Target is a passionate political and psychological thriller, an intense and tragic family history reminiscent of a “little known” (much less read) work called King Lear in which the madness of the detective is integral to solving crimes. Like Lear, though, the reader has to do a little thinking along the way.... But the results are worth the effort. I read this in English translation—and can only imagine what it must be like in the original Spanish. Piglia deservs all the credit (and accolades) he is getting.

The Only Street in Paris: Life on the Rue des Martyrs
The Only Street in Paris: Life on the Rue des Martyrs
by Elaine Sciolino
Edition: Hardcover
Price: CDN$ 24.34
38 used & new from CDN$ 18.53

5.0 out of 5 stars "The Only Street in Paris" is a nice stroll!, May 12 2016
“We’ll always have Paris,” Bogey tells Ilsa, and for years we’ve all believed that (in spite of last fall’s terror attacks). And for those of us who’ll always love (and have) Paris, Elaine Sciolino, a former Paris bureau chief of The New York Times, shares her love for her adopted working-class Parisian neighborhood in this delightful and detailed look at the Rue des Martyrs. "The Only Street in Paris" will evoke many fond, nostalgic memories from readers such as I, who’ve spent some time in the City of Light! (The Lost Generation folks must be smiling over this publication!) And it certainly brought back memories of my own!

The street is a traditional Parisian rue with a distinguished cultural history--the inspiration for Puccini’s "La Bohème," and Emile Zola’s "Nana," as well as circus paintings by Degas, Renoir, and Toulouse-Lautrec. It’s where Truffaut filmed scenes for his 1959 autobiographical film "The 400 Blows."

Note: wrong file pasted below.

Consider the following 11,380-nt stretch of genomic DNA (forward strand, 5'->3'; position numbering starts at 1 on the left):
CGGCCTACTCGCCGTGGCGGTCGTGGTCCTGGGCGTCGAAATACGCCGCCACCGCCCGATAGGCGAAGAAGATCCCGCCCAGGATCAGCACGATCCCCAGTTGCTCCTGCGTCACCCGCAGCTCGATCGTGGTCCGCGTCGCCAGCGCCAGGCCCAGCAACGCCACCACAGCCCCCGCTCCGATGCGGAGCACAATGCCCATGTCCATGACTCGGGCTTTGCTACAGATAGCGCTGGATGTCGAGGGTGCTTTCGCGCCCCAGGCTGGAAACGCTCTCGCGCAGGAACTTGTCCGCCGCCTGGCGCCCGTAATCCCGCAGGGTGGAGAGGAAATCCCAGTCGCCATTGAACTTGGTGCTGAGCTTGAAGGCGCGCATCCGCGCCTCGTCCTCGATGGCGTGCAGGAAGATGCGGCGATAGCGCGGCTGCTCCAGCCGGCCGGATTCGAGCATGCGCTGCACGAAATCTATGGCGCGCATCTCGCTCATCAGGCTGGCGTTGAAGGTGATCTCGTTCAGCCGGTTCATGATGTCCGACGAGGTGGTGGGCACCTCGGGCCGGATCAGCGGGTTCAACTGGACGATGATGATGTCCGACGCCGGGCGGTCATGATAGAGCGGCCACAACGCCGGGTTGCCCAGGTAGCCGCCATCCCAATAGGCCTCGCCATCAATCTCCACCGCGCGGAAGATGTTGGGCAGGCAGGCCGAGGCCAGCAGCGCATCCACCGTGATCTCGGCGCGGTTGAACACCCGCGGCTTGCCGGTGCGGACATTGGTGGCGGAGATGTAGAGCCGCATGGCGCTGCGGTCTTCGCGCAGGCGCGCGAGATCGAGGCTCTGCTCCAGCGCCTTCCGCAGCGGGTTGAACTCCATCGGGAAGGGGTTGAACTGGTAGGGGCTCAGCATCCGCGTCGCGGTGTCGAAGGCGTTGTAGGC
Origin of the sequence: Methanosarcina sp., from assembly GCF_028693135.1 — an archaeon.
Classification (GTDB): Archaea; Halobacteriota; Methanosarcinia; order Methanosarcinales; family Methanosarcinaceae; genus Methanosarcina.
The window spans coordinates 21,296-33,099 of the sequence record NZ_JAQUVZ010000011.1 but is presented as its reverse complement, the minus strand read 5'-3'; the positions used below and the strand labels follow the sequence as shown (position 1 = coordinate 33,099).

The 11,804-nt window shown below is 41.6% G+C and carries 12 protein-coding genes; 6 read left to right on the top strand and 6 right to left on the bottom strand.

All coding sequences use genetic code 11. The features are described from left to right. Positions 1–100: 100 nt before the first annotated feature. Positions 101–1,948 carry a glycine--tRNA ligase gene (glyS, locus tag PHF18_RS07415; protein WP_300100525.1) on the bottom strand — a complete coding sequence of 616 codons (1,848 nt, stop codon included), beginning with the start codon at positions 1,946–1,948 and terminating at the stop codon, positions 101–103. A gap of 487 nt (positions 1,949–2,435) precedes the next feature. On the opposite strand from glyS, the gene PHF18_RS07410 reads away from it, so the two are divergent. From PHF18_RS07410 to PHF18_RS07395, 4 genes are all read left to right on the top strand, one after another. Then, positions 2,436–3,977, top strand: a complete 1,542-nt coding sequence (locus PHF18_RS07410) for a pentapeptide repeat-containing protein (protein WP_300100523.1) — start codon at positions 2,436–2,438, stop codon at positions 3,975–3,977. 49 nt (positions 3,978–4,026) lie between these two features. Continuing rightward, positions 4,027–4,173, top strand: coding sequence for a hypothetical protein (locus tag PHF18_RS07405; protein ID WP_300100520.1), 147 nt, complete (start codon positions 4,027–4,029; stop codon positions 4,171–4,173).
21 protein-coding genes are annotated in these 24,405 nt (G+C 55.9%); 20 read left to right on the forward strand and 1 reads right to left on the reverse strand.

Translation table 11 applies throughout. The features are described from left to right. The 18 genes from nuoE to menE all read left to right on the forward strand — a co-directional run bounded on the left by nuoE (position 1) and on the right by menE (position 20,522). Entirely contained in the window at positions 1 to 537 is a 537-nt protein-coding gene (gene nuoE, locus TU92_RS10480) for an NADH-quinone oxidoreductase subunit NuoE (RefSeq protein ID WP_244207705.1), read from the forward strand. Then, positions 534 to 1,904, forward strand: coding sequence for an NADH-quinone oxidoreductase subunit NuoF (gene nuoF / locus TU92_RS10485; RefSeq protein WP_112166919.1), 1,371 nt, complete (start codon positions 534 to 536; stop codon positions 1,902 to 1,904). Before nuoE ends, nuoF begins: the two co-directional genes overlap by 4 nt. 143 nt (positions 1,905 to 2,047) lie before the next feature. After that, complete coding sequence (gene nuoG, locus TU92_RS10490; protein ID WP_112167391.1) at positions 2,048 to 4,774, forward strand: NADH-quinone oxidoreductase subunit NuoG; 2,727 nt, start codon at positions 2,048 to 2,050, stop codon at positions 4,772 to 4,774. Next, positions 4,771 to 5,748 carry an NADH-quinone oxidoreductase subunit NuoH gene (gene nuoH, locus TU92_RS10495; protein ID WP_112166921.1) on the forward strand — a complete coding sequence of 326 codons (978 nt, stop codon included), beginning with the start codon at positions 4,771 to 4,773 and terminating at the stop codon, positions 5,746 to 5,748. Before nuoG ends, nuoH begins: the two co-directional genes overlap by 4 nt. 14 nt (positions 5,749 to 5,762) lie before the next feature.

Sciolino brings us up to date with leisurely visits to her favorite café, shops, “the most seductive greengrocer in Paris,” and the second-hand shop where she took Arianna Huffington shopping, and the cabaret that inspired "La Cage aux Folles." Her knack for making friends and her reporter’s instincts keep this tour fascinating. Viva la France!

The Great Revolt: A mystery set in Medieval London
The Great Revolt: A mystery set in Medieval London
by Paul Doherty
Edition: Hardcover
Price: CDN$ 33.00
13 used & new from CDN$ 18.24

5.0 out of 5 stars Doherty's latest is 'revolting'!, May 12 2016
Readers who’ve been following the Sorrowful Mysteries of Brother Athelstan are in—finally—for a treat. Book 16 of this series finally gives us some “closure” in The Great Revolt. After several years now, Paul Doherty is letting the English folk of 1381 have their say! Our favorite monk of St. Erconwald’s parish, the good brother, has been monitoring this rebellion for years, as some of his parishioners—he knows—are part and parcel of this movement. He must walk a fine line here, for to veer in either direction would be most dangerous.

The rebel armies now are massed outside London, determined to overturn both Crown and Church. The Regent, John of Gaunt, has headed north to take care of a bit of unrest Up There toward Scotland, leaving his nephew, the boy-king Richard II, indeed, unprotected.